For the rest of us, almost all communication, thanks to digital image capture and the mainstream adoption of texting, is now becoming oriented to the visual. And while we in the hearing world were barely figuring out the fax machine, the deaf community had been fluent in Text Telephone shorthands since the 1970's, like symbolically typing out the word "smile" to express that emotional reaction, a precursor to the symbols and emoticons we thought were so very 21st century. But "communication is literally what the deaf world is all about as they are continually starved for ways to share words together. They were onto the pocket computer craze right from the start, adopting and sending complex intuitive visual cues long before there was Snapchat or Animoji."
So while we are busy trying to replace breaking bread together with cans of Soylent or strapping on virtual reality amusement park rides, it seems like we’re trying to tune out the world rather than be part of it, for the good and the bad. However, there really is nothing more human than our ability to communicate with one another. The mainstream world could learn a thing or two from the deaf community. Maybe we should just put the phone down, take out our earbuds, and remember to listen to the world around us. It’s high time we bring ourselves back down to earth, and not just Google Earth.
Like most people, the members of Beethoven’s Nightmare were first introduced to music at a young age. But unlike most people, and especially unlike most musicians, the artists in this band are all deaf. Steve Longo, the band’s lead guitarist, taught himself to play the guitar as a kid, plugging his headphones into an amp and using a device called an illuminator, which turned on a certain light according to which note he played. Meanwhile, on the other side of the Atlantic, Bob Hiltermann was growing up as the only deaf kid in his family of 10. Hiltermann taught himself the drums with the help of cranked up headphones. Around the same time, Ed Chevy was growing up in an all-deaf family. Chevy got a hearing aid at age seven, and after being blown away by The Who in concert, decided to learn to count out beats and measures, which led him to the bass guitar. As fate would have it, the three would meet while attending Washington, D.C.’s Gallaudet University, where they formed a band that’s still together four decades later. Cleverly named after the worlds most famous deaf musician, Beethoven’s Nightmare are known to their fans as “The Greatest Deaf Rock Band in the World.” But unlike Beethoven, who thought of his hearing loss as a literal nightmare, these bandmates use their deafness to help make their music.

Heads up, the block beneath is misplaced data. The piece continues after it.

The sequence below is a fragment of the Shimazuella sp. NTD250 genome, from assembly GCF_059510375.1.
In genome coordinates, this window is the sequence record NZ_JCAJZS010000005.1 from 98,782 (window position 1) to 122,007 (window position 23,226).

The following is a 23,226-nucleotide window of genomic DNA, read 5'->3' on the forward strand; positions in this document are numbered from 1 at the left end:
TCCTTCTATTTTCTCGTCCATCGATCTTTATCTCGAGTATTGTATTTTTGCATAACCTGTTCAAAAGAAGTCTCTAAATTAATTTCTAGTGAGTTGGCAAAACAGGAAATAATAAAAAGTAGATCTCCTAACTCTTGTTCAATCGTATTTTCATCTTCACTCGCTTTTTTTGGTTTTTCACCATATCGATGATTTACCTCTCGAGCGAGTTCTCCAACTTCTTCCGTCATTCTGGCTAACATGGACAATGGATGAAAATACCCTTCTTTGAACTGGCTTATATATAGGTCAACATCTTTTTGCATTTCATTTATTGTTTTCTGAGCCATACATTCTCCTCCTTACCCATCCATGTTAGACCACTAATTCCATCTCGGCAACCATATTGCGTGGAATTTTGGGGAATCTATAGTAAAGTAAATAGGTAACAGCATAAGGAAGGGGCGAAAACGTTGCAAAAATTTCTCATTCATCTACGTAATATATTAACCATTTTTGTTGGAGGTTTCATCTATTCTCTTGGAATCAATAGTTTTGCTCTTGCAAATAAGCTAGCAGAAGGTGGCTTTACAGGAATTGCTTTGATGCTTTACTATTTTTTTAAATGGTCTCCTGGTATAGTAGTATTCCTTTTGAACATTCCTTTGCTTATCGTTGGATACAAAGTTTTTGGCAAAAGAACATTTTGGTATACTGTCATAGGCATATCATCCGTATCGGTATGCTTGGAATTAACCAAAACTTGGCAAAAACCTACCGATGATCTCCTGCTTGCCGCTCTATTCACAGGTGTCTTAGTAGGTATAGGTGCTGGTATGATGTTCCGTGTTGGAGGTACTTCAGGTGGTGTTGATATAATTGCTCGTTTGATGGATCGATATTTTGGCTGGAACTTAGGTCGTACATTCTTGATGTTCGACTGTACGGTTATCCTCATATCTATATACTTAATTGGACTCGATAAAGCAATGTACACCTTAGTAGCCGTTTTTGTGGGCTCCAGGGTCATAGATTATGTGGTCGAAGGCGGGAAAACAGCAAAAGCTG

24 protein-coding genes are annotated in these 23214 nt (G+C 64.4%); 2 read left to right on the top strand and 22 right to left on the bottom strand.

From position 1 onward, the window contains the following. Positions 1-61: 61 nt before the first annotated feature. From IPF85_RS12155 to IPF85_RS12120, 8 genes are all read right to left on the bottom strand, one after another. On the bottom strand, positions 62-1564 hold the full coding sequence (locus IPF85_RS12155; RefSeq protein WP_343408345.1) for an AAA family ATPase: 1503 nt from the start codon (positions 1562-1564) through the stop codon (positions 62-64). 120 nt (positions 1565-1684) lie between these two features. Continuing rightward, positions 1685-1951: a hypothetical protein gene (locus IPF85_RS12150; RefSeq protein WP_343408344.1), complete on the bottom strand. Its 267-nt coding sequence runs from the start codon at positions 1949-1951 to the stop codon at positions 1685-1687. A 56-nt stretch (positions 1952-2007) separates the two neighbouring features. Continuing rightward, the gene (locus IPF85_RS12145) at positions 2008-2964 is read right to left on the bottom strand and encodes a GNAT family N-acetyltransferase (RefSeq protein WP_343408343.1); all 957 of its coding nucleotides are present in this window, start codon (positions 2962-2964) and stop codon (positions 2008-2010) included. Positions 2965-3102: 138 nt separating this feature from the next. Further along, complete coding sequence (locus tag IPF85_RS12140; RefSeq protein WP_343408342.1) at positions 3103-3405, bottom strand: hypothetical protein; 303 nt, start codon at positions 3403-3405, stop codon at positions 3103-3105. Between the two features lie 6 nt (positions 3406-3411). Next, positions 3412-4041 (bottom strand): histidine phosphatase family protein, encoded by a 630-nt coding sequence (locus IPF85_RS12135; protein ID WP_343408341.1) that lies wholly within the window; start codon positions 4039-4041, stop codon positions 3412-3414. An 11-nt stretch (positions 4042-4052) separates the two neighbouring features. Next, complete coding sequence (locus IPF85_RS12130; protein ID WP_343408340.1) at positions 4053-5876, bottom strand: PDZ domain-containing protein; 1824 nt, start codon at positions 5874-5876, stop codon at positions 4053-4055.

They write music by making out just a bit of the lower frequencies, but none of the higher ones, just as they all separately did when they were young. Not surprisingly, so did Beethoven himself. By using the feel of the vibrations from the drums and bass of their instruments they’re able to break the wall of silence. Like their origin story, their sound is a bit unusual. A combination of rock and roll, country, and punk, it’s sort of hard to define. But one thing is sure-their high energy performances get the crowds going. They hand out balloons to both their deaf and hearing audiences to hold so they can feel the same vibrations the band feels from the double speaker monitors behind them, and cranked up amps.